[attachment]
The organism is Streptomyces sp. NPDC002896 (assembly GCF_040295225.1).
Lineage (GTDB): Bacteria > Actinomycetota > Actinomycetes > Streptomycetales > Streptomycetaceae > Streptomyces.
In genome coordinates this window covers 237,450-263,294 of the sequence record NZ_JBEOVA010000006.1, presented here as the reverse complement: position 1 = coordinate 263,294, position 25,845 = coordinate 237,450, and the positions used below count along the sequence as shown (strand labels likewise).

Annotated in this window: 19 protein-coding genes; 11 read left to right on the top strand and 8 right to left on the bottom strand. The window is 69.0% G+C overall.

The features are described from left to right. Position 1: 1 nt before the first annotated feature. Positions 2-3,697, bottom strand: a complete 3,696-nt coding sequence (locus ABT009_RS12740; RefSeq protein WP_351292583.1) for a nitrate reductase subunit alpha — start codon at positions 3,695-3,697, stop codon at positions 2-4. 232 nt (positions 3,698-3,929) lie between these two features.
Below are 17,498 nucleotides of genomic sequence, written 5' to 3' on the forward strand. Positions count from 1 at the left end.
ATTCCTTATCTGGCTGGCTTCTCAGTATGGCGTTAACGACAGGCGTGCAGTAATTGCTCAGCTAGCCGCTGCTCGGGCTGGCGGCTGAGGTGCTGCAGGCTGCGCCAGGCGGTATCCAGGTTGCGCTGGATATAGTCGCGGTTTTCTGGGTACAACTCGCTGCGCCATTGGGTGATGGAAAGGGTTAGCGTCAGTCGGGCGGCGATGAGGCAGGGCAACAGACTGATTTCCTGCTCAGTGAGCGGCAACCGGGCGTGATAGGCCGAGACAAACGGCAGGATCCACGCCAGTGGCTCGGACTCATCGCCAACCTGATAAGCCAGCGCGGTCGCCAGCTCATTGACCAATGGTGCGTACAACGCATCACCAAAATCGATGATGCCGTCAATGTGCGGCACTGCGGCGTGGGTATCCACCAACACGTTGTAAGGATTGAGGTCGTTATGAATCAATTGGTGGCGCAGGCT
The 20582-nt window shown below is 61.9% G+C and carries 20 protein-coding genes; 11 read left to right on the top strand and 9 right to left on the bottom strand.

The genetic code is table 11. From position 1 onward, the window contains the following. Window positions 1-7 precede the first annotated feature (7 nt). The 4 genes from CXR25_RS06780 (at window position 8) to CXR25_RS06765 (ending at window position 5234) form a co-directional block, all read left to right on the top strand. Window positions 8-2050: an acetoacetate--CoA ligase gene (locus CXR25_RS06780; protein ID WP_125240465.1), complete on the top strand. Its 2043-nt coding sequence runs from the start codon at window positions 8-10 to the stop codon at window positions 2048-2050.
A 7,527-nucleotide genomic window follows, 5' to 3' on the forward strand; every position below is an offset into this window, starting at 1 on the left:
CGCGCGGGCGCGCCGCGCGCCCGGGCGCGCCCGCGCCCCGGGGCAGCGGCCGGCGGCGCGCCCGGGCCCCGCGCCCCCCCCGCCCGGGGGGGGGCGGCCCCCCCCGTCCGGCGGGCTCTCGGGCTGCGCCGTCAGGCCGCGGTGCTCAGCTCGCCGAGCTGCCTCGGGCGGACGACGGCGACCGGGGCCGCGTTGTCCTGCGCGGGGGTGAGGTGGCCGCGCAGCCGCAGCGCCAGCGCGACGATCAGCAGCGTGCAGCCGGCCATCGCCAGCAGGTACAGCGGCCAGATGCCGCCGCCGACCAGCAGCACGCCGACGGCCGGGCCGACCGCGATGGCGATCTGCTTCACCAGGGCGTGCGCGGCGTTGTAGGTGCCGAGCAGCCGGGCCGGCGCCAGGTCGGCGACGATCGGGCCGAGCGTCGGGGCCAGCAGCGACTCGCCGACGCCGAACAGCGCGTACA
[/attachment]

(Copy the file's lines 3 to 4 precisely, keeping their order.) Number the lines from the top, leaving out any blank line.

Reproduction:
In genome coordinates this window covers 237,450-263,294 of the sequence record NZ_JBEOVA010000006.1, presented here as the reverse complement: position 1 = coordinate 263,294, position 25,845 = coordinate 237,450, and the positions used below count along the sequence as shown (strand labels likewise).

Annotated in this window: 19 protein-coding genes; 11 read left to right on the top strand and 8 right to left on the bottom strand. The window is 69.0% G+C overall.